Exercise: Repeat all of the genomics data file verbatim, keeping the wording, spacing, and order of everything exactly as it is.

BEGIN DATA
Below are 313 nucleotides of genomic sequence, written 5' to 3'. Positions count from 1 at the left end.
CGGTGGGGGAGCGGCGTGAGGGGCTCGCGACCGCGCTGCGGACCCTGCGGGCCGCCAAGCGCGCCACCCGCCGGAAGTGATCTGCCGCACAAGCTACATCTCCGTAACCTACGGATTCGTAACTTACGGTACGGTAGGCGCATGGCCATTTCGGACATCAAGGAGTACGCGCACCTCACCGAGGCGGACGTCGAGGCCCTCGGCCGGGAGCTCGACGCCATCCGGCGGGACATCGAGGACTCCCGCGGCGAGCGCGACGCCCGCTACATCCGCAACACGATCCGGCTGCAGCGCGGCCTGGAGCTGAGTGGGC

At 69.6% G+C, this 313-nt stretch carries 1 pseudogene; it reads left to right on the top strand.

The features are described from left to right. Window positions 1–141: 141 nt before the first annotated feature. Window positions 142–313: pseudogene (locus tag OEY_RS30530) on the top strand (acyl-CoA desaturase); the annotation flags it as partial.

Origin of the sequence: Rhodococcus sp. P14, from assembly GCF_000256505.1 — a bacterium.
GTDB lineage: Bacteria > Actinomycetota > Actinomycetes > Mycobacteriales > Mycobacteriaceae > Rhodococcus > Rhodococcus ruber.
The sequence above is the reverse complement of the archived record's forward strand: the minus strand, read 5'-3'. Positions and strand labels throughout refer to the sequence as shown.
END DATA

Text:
Below are 313 nucleotides of genomic sequence, written 5' to 3'. Positions count from 1 at the left end.
CGGTGGGGGAGCGGCGTGAGGGGCTCGCGACCGCGCTGCGGACCCTGCGGGCCGCCAAGCGCGCCACCCGCCGGAAGTGATCTGCCGCACAAGCTACATCTCCGTAACCTACGGATTCGTAACTTACGGTACGGTAGGCGCATGGCCATTTCGGACATCAAGGAGTACGCGCACCTCACCGAGGCGGACGTCGAGGCCCTCGGCCGGGAGCTCGACGCCATCCGGCGGGACATCGAGGACTCCCGCGGCGAGCGCGACGCCCGCTACATCCGCAACACGATCCGGCTGCAGCGCGGCCTGGAGCTGAGTGGGC

At 69.6% G+C, this 313-nt stretch carries 1 pseudogene; it reads left to right on the top strand.

The features are described from left to right. Window positions 1–141: 141 nt before the first annotated feature. Window positions 142–313: pseudogene (locus tag OEY_RS30530) on the top strand (acyl-CoA desaturase); the annotation flags it as partial.

Origin of the sequence: Rhodococcus sp. P14, from assembly GCF_000256505.1 — a bacterium.
GTDB lineage: Bacteria > Actinomycetota > Actinomycetes > Mycobacteriales > Mycobacteriaceae > Rhodococcus > Rhodococcus ruber.
The sequence above is the reverse complement of the archived record's forward strand: the minus strand, read 5'-3'. Positions and strand labels throughout refer to the sequence as shown.